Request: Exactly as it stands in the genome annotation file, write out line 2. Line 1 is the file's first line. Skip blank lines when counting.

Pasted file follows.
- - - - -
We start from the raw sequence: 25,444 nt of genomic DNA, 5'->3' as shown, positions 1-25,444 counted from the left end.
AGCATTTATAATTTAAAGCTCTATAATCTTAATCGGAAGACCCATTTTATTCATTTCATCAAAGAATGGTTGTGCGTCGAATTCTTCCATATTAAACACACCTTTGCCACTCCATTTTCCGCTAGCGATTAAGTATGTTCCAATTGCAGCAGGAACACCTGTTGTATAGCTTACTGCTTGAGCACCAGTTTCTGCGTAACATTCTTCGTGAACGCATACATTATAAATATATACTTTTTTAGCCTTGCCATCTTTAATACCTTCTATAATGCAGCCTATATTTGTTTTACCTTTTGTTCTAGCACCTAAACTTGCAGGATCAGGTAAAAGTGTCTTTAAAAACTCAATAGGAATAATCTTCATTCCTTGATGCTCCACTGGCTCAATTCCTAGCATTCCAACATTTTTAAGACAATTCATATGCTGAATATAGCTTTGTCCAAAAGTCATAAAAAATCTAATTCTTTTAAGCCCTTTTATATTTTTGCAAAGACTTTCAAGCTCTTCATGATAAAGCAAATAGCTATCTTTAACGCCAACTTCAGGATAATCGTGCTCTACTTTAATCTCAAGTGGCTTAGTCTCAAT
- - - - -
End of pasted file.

AGCATTTATAATTTAAAGCTCTATAATCTTAATCGGAAGACCCATTTTATTCATTTCATCAAAGAATGGTTGTGCGTCGAATTCTTCCATATTAAACACACCTTTGCCACTCCATTTTCCGCTAGCGATTAAGTATGTTCCAATTGCAGCAGGAACACCTGTTGTATAGCTTACTGCTTGAGCACCAGTTTCTGCGTAACATTCTTCGTGAACGCATACATTATAAATATATACTTTTTTAGCCTTGCCATCTTTAATACCTTCTATAATGCAGCCTATATTTGTTTTACCTTTTGTTCTAGCACCTAAACTTGCAGGATCAGGTAAAAGTGTCTTTAAAAACTCAATAGGAATAATCTTCATTCCTTGATGCTCCACTGGCTCAATTCCTAGCATTCCAACATTTTTAAGACAATTCATATGCTGAATATAGCTTTGTCCAAAAGTCATAAAAAATCTAATTCTTTTAAGCCCTTTTATATTTTTGCAAAGACTTTCAAGCTCTTCATGATAAAGCAAATAGCTATCTTTAACGCCAACTTCAGGATAATCGTGCTCTACTTTAATCTCAAGTGGCTTAGTCTCAAT